Dredge No. 4

Dredge No. 4

Exploring the Yukon’s ‘Paris of the North’

Back in the late 1800s, Dawson City was the most-populated northern town, the “Paris of the North.” The famous Klondike Gold Rush started in 1896, when gold was found at Bonanza Creek. Within a few years, about 100,000 prospectors, miners, prostitutes, wives, children and others travelled the world, passing frozen rivers and mountains, to settle …

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An Odd Taste in Lawn Decorations

The Klondike is known for permafrost-distorted buildings. The twisted shapes of older structures inspired the artistic career of Jim Robb — as a young artist he visited Dawson and was gob smacked by what he saw. He turned his amazement into a style and has worked with it ever since, to the delight of us all.There …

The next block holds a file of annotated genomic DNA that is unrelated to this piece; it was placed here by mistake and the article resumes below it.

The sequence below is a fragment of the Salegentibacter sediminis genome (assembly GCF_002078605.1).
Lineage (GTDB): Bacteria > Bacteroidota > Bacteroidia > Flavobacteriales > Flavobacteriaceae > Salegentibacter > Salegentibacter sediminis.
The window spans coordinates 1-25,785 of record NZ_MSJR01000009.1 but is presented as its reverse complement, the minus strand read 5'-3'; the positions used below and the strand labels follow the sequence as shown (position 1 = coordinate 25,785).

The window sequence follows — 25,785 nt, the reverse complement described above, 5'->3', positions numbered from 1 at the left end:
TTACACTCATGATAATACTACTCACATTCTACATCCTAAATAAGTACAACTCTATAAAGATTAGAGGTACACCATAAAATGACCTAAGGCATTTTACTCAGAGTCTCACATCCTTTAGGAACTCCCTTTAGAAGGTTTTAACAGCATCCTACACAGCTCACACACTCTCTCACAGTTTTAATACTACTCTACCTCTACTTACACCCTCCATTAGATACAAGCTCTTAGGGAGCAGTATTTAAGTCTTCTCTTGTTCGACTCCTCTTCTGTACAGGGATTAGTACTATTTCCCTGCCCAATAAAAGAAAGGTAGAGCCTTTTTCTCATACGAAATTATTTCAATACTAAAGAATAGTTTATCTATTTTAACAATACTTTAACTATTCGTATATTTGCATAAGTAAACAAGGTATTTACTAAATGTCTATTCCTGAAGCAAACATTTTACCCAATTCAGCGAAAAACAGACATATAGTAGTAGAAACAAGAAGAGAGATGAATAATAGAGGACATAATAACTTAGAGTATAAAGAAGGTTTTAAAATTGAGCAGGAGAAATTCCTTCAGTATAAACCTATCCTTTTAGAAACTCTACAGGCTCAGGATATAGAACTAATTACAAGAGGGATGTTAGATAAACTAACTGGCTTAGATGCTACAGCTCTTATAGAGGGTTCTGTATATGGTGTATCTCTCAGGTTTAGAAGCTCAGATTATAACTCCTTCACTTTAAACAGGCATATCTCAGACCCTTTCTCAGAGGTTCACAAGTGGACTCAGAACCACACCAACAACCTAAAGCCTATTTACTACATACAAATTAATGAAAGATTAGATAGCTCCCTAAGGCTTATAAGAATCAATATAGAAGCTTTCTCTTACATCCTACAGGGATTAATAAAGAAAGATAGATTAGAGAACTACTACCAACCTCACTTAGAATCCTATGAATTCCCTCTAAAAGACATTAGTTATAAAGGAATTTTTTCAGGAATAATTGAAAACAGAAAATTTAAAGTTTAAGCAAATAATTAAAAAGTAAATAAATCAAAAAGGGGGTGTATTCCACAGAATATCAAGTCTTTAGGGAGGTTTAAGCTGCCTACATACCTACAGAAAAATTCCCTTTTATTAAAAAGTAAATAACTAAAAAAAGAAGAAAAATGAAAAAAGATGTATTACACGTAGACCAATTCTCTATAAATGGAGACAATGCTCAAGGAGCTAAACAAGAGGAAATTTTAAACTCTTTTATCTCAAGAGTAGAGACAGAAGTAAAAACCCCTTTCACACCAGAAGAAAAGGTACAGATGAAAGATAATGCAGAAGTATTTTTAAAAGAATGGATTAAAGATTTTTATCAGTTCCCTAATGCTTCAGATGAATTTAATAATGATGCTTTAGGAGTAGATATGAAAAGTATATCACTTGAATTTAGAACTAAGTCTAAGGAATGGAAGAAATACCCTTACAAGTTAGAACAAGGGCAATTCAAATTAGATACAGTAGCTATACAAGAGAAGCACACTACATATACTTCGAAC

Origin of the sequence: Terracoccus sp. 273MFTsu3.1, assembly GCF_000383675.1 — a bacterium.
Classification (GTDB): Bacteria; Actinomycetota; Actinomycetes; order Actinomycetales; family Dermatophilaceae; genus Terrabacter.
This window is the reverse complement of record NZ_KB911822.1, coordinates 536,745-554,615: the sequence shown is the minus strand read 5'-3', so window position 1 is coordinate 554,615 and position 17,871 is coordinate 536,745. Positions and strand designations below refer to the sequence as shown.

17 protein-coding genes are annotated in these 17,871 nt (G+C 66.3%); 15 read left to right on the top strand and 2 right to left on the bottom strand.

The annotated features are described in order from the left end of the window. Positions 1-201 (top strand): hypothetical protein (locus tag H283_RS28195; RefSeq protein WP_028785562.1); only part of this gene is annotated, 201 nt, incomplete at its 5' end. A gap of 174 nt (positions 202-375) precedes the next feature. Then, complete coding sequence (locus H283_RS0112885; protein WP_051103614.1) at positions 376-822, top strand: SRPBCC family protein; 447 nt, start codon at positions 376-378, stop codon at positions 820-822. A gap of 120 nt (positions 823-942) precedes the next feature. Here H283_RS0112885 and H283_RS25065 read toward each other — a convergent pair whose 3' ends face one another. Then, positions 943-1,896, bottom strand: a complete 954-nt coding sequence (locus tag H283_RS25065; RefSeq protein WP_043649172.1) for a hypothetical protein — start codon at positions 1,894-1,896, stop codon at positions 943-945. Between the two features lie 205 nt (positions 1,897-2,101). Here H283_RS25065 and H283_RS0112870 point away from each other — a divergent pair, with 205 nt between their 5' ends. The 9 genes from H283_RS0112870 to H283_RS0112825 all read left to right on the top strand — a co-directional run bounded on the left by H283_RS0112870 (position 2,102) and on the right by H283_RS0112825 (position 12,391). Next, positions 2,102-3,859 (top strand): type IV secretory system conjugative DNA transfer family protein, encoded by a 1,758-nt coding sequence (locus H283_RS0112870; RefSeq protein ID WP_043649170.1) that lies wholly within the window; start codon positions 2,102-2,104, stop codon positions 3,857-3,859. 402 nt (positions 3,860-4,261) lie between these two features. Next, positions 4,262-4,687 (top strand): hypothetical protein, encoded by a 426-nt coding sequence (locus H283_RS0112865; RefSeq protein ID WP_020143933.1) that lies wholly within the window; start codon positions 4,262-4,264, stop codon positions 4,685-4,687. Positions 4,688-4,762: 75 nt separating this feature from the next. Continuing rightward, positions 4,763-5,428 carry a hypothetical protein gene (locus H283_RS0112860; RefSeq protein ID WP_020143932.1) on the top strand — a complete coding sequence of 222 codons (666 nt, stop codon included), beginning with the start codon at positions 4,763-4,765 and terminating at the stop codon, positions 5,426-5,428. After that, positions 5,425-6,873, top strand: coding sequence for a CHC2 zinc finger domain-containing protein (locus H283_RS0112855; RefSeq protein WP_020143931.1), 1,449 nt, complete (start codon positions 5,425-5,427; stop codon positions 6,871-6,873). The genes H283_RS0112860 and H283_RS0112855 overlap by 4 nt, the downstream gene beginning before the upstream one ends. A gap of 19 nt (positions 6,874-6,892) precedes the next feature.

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Dredges Kept the Klondike Alive

Despite iconic images of a solitary miner with a pan or a group of men drifting into a hillside, the dredges of the corporate-mining-era are the main reason that Dawson outlasted the usual boom-and-bust cycle common to gold rush towns.

Putting the Giant to Rest

The Bonanza Creek Road winds through piles of dredge tailings—hills of gravel mounded like ground deposited by a gigantic earthworm—and abandoned, rusting mining equipment. This road was once the life vein of Dawson City. In the mid-20th century, the city was a supply centre for the dredges and the dredging community located at Bear Creek, …

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